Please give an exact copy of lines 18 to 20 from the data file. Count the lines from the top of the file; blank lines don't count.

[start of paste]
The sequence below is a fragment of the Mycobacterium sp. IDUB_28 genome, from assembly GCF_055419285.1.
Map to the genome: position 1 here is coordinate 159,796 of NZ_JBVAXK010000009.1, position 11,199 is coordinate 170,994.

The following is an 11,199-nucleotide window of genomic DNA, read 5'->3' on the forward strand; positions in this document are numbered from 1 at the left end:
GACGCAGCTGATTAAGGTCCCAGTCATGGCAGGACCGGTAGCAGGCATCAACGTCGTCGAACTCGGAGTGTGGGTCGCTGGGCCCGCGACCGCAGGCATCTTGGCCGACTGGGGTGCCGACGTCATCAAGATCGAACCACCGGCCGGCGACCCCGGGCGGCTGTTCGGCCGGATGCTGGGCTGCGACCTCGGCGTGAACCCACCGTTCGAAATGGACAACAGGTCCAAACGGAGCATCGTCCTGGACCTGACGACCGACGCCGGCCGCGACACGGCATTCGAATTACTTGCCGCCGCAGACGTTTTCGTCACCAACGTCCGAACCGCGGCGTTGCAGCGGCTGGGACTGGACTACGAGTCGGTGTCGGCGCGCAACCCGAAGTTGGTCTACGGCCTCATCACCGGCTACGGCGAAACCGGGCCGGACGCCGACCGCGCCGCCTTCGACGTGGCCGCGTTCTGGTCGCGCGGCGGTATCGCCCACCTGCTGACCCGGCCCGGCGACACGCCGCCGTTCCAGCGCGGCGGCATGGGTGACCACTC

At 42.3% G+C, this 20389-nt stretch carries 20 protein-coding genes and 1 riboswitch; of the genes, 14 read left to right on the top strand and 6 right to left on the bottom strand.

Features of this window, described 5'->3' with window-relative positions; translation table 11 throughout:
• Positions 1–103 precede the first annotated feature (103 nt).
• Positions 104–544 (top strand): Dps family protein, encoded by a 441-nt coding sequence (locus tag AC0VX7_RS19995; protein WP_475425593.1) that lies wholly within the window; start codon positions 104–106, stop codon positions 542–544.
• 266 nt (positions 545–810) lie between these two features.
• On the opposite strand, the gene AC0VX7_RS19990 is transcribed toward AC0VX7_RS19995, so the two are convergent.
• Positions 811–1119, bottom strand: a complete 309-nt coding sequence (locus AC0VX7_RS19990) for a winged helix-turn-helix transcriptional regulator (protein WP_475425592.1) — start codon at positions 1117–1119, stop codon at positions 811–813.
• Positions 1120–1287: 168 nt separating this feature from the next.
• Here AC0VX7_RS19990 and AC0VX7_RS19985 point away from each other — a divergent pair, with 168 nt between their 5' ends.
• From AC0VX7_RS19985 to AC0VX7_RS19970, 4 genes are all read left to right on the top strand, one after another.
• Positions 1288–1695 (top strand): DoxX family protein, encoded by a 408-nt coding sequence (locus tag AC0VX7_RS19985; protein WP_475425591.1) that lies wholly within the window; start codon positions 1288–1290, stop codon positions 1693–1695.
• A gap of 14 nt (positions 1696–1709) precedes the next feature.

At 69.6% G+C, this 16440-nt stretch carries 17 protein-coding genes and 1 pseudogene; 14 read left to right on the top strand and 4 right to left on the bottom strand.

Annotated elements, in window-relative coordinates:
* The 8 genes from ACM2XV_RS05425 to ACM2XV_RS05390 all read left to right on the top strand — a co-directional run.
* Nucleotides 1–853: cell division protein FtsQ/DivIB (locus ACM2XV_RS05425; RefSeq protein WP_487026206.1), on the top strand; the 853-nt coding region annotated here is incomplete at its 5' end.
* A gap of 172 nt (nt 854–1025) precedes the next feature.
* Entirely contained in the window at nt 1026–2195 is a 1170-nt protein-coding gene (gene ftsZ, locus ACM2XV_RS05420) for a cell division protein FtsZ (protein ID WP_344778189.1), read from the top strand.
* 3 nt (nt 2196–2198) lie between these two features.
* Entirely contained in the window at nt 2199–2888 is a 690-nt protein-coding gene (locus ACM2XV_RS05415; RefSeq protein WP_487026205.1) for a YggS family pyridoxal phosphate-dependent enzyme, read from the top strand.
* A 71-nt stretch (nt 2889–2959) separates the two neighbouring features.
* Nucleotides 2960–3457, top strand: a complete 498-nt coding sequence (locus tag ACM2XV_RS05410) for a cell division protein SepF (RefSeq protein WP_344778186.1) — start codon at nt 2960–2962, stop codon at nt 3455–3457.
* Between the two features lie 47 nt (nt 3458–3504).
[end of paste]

Annotated elements, in window-relative coordinates:
* The 8 genes from ACM2XV_RS05425 to ACM2XV_RS05390 all read left to right on the top strand — a co-directional run.
* Nucleotides 1–853: cell division protein FtsQ/DivIB (locus ACM2XV_RS05425; RefSeq protein WP_487026206.1), on the top strand; the 853-nt coding region annotated here is incomplete at its 5' end.